PTS 2019: Testing PAUSE by Hand (5/5)

Writing tests is great, but sometimes you’re not sure what you’re looking for. Maybe you don’t know what will happen at all if you try something new. Maybe you know it fails, but not how or where. This is the kind of thing where normally I’d fire up the perl debugger. The debugger is too often ignored by programmers who could solve problems a lot faster by using it. I love adding print statements as much as the next person – maybe more – but the debugger is a specialized tool that is worth bringing out now and then.

That said, I am not here to advocate that you attach the debugger to the PAUSE indexer. It’s just that tools for investigating are sometimes more appropriate than tools for asserting. So, I built one.

Actually, I built it in 2015, but I’ve only used it sparingly until this week. With the improvements I made to my module faking code, it became much, much easier to use this tool to investigate hypothetical scenarios.

It used to work like this:

$ ./one-off-utils/build-fresh-cpan \
  Some-Tarball-1.23.tar.gz \

You’d provide it a bunch of pre-built tarballs and it would make a new TestPAUSE, index the tarballs, and drop you into a shell. Ugh! I mean, it was useful, but we’re back to a world where we have to write a program to generate fake data. Instead, I updated the program to take a list of instructions of what to do. For example:

$ ./one-off-utils/build-fresh-cpan \
  fake:RJBS:Some-Cool-Dist-1.234.tar.gz \
  fake:ANDK:CPAN-Client-3.000.tar.gz \
  file:RJBS:~/tmp/perl-5.32.0.tar.gz \
  index \

This does what you might expect: it fakes up two tarballs and uploads those. Then it runs the indexer. Then it makes another fake with the given snippet of Perl. Finally, it drops you into a shell. The shell might look like this:

/private/var/folders/tp/xbk5yqfj7vv86jjcgk_cp4wh0000gq/T/wZwYj2Cgp0$ ls -l
total 4
drwxr-xr-x 5 rjbs staff  160 Apr 29 12:25 Maildir/
drwxr-xr-x 4 rjbs staff  128 Apr 29 12:25 cpan/
drwxr-xr-x 4 rjbs staff  128 Apr 29 12:25 db/
drwxr-xr-x 5 rjbs staff  160 Apr 29 12:25 git/
-rw-r--r-- 1 rjbs staff 3086 Apr 29 12:25 pause.log
drwxr-xr-x 3 rjbs staff   96 Apr 29 12:25 run/

Maildir contains all the mail that PAUSE would’ve sent out.

cpan is the CPAN that would be published, so you can find the tarballs and the index files there.

db has SQLite databases storing all the PAUSE data.

git is a git index storing every state that the index files have ever had.

run is not interesting, and stores the lockfile for the indexer.

Then there’s pause.log. As you might guess, it’s the PAUSE log file. We’ll come back to that below.

Anyway, you can probably imagine that this is a pretty useful collection of data for investigation! You can very quickly answer questions like “if the system is in state X and events A, B, C happen, what’s the new state and why?” In fact, we had quite a few questions that we’d put off answering in the past because they were just too tedious to sort out. Now they’ve become a matter of writing a few lines at the command prompt.

Of course, the command prompt can be a tedious place to write what is, effectively, a program, so build-fresh-cpan can also get instructions from a file. For example, I can write instructions to the file test.pause and then run ./one-off-tools/build-fresh-cpan cmdprog:test.pause. Here’s what a program might look:

# First, we import some boring stuff.


# Then some more boring stuff, though slightly less boring.
    name      => 'Some-Cool-Dist',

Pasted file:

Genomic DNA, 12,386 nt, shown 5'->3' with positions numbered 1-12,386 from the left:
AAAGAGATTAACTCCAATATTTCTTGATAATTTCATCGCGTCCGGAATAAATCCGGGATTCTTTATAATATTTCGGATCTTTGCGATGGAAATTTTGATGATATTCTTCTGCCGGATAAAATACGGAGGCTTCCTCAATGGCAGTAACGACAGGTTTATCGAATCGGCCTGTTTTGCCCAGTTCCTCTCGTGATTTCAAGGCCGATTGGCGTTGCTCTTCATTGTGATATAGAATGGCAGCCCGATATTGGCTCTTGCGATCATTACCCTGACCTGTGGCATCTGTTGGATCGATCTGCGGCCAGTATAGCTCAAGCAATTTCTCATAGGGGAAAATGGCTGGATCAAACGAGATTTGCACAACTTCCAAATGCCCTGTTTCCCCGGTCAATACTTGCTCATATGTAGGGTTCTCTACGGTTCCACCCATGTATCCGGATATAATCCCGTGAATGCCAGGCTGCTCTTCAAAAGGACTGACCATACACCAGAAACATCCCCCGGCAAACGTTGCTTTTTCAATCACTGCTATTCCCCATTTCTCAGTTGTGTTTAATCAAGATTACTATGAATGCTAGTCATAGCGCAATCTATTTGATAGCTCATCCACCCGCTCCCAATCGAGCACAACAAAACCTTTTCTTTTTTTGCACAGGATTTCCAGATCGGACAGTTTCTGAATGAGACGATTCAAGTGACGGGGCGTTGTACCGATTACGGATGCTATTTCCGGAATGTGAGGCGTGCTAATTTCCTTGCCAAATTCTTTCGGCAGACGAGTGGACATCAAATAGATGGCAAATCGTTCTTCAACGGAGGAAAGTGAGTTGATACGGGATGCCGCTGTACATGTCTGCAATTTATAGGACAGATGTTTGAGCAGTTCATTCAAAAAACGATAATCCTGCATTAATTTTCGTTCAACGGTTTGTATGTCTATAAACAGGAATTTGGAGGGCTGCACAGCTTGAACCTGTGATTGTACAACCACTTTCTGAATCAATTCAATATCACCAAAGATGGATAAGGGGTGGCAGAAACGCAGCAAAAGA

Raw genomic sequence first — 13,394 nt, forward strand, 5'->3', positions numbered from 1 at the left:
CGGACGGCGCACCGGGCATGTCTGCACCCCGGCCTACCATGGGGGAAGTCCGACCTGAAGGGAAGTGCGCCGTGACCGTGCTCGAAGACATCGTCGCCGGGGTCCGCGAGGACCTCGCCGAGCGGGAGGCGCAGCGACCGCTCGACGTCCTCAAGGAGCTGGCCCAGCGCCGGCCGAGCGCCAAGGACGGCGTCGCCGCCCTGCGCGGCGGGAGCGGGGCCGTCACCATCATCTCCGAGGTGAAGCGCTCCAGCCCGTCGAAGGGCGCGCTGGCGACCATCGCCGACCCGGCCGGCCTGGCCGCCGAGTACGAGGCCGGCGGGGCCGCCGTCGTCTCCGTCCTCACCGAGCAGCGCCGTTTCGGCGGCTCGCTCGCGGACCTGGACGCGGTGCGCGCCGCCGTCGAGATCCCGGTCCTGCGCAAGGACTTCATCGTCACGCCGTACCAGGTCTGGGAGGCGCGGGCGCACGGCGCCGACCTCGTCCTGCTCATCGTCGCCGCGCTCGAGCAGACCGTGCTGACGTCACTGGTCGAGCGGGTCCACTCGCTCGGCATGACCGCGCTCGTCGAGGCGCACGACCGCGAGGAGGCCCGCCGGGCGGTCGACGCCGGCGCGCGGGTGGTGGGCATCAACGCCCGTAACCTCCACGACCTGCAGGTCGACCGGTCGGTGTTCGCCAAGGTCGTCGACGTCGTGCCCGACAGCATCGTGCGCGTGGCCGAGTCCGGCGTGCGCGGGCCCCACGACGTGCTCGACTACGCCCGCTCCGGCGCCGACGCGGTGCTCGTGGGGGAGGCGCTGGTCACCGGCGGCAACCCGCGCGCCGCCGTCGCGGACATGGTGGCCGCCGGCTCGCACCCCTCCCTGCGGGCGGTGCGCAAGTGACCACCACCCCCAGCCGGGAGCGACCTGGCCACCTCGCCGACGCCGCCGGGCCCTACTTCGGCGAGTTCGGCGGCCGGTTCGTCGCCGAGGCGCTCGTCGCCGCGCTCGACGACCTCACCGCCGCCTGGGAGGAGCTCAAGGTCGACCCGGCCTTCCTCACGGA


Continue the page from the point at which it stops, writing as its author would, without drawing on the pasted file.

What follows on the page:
version   => 1.302,
    packages  => [
      qw( Some::Cool::Dist Some::Cool::Package ),
      'Some::Cool::Util' => { in_file => "lib/Some/Cool/" },


# And now RJBS tries to steal ownership of one of ANDK's packages!
    name      => 'Some-Cool-Dist',
    version   => '4.000',
    packages  => [
      qw( Some::Cool::Dist Some::Cool::Package ),
      'Some::Cool::Util' => { in_file => "lib/Some/Cool/" },


# Note that we didn't index CPAN::Client from RJBS.
cmd:zgrep Client cpan/modules/02packages.details.txt.gz

# Then ANDK takes pity on RJBS and grants him permission.  RJBS just re-indexes
# the old dist.

# We pick the new file for individual indexing...

# ...but that doesn't rebuild the indexes, it only updates the database.
cmd:zgrep Client cpan/modules/02packages.details.txt.gz

# Let's poke around.

# Everything looks fine in the logs, but it doesn't look like there has
# been an update to the files on disk.  Maybe only full reindexes update
# the files!

# we do a full reindex.

# ...and now it's there.
cmd:zgrep Client cpan/modules/02packages.details.txt.gz

Turning a program like this into an automated test is trivial. You copy in and tweak a few lines, then add the assertions you want to make based on what you’ve learned. I expect to do a lot of investigation in this format.

I also might break this program as I work on it, but I don’t expect it needs much long-term stability, beyond the basics. Its documentation is in the command line usage:

build-fresh-cpan [-IPpv] [long options...] TYPE:WHAT...
        --dir STR              target directory; by default uses a tempdir
        -v --verbose           print logs to STDERR as it goes
        -p STR --packages STR  02packages file to prefill packages table
        -P STR --perms STR     06perms file to prefill mods/primeur/perms
        --default-user STR     default PAUSEID for uploads; default: LOCAL
        -I --stdin             read instructions from STDIN to run before ARGV
        --each                 index at start and after each upload
        --[no-]shell           add an implicit "shell" as last instruction;
                               on by default

Other than the --switches, arguments are instructions in one of the forms
below.  For those that list PAUSEID, it may be omitted, and the default
user is used instead.

Valid instructions are:

  form                  | meaning
  index                 | index now
  index:FILE            | index just one file
  perm:PAUSEID:PKG:PERM | set perm (f or c or 0) for PAUSEID on PKG
  file:PAUSEID:FILE     | upload the named file as the named PAUSE user